Book review of Adrian Tchaokovsky’s Empire in Black and Gold
Adrian Tchaikovsky has been tearing up the fantasy genre recently. Pyr is releasing the novels in the Shadows of the Apt series at a blistering pace: Empire in Black and Gold is the first and was released in early 2010. The Scarab Path, book 5 (yes, that’s right, 5) in the series is already available on Amazon.com. The cover for Empire in Black and Gold reminds me of a comic book, and the characters in the novel actually support the theme that this book would easily make the translation to graphic novel or feature film. I had read a few reviews prior to picking up Empire in Black and Gold, but I didn’t quite know what to expect.
I was wary after about the first fifty pages of Empire in Black and Gold, as while I was starting to like the characters, and the action was surely top notch, I was slightly annoyed by the play on words that is the mark of authors who are just starting off their careers. Here’s an example:
“Will you find some calm?” he said, starting to lose his own.
This type of prose drives me nuts, as it strikes me as an author attempting to be tricky with words, and falling flat on his face. It also interrupts the flow of the page, because you just have to stop and shake your head. However, this is a minor flaw, and one that does not resurface much as the novel progressed, and I was thoroughly entertained as I made my way through Empire in Black and Gold.
The front runner of Empire in Black and Gold’s qualities is undeniably its fast-paced action scenes. Tchaikovsky has a wonderful knack for writing thrilling action sequences, that move quickly, but pause in all the right moments just enough to give you a taste of description. It is this talent that reminded me of some of the engrossing detail sequences of Terry Goodkind in Wizard’s First Rule.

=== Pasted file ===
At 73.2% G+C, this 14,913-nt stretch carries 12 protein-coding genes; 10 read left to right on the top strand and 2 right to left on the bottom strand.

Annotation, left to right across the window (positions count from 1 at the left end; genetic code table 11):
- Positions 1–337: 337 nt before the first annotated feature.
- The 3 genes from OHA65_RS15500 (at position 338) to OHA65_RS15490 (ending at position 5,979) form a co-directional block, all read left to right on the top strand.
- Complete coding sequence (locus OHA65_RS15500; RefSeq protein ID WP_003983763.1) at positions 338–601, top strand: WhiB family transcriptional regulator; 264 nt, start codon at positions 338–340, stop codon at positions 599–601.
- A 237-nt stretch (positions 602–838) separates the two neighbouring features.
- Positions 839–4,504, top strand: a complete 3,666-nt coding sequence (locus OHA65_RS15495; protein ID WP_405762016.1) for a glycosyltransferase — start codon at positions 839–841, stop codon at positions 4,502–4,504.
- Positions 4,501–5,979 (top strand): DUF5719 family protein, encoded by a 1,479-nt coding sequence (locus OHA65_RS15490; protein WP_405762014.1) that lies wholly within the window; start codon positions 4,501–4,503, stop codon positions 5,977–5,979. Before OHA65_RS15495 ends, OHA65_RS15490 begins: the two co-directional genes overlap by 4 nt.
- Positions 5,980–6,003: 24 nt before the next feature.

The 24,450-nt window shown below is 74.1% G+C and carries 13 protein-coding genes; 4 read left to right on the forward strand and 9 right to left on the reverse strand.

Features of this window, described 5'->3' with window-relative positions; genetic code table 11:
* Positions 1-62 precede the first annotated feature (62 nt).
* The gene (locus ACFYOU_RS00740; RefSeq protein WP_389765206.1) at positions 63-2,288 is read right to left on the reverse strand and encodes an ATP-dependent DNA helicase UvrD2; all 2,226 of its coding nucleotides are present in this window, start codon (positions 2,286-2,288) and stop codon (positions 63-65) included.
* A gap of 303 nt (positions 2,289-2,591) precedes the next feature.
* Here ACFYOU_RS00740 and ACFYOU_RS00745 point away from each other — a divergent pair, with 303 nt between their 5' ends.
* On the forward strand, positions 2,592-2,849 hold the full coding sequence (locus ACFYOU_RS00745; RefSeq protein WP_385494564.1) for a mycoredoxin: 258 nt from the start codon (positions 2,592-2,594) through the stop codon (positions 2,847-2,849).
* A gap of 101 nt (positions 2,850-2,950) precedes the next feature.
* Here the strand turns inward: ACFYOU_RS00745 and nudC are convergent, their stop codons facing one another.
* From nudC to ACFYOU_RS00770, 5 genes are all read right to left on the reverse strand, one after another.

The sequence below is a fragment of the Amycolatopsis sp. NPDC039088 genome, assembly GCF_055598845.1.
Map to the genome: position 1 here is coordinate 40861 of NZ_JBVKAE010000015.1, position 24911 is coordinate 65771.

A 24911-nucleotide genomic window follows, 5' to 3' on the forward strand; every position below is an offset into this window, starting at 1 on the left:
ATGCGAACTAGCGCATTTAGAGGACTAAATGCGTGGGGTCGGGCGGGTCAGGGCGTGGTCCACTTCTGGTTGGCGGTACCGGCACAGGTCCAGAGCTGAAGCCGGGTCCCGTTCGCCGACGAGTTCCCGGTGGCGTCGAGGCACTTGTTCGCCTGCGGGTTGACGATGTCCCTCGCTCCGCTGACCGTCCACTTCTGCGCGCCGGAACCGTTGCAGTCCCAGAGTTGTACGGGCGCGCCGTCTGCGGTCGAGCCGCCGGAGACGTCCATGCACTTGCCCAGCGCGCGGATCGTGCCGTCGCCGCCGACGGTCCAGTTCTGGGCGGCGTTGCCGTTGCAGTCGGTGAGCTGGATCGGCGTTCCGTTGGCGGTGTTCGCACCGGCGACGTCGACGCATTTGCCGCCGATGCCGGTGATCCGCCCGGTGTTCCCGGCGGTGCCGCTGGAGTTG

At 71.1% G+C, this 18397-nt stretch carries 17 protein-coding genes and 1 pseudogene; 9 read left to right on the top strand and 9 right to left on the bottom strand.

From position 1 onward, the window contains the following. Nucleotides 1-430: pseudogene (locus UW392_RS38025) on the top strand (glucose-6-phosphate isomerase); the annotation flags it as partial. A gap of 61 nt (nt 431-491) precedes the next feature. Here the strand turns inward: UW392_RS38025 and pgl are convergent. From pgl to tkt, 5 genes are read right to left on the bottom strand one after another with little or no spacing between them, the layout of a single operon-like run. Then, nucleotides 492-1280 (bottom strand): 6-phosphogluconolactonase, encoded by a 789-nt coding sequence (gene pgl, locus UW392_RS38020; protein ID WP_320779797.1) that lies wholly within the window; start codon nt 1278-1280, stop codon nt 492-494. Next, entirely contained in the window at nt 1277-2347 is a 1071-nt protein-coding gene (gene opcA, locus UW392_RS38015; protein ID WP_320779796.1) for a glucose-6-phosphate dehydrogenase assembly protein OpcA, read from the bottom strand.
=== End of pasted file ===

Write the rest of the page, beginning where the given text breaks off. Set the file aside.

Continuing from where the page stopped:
Tchaikovsky has created some wonderful characters in Empire in Black and Gold. The characters are all based on some type of insect, from wasp to beetle to dragonfly, spider and mantis, among many others. There is a fantastic butterfly-kinden character named “Grief in Chains”, the idea for which I found highly inventive, for the short periods that she appears in the novel. Where the characterization is lacking in Empire in Black and Gold is in the description of the characters. While these are characters you connect with and feel for, I would have really enjoyed a bit more description of the different insect-kinden types. Instead, we’re just told they are some type of insect, and its up to the reader to guess to what degree that influences their physical attributes.
While Empire in Black and Gold is definitely an action novel first, there are undertones of horror that appear infrequently, which work nicely when paired with an action fantasy. Some of the description contained in the horror scenes is downright dripping with fear:
Who asks? in a voice that was like a dry chorus of a hundred voices. He could not tell whether it came from the trees themselves or from between them, but the sound of it froze him. A voice like dry leaves and the dead husks of things, and the passage of five hundred years.
Where Empire in Black and Gold shines is in Tchaikovsky’s ability to take characters that are at first glance foreign and unfamiliar and make them real. Take this conversation between a wasp and a dragonfly-kinden:
“Well, next time you shed my kinden’s blood, think on this: we are but men, no less nor more than other men, and we strive and feel joy and fail as men have always done. We live in the darkness that is the birthright of us all, that of hurt and ignorance, only sometimes…sometimes there comes the sun.”
Empire in Black and Gold is a fantastic first novel in a promising new series. I’m definitely looking forward to finding time to consume the second novel in the series.
You can purchase Empire in Black and Gold over at Amazon.com.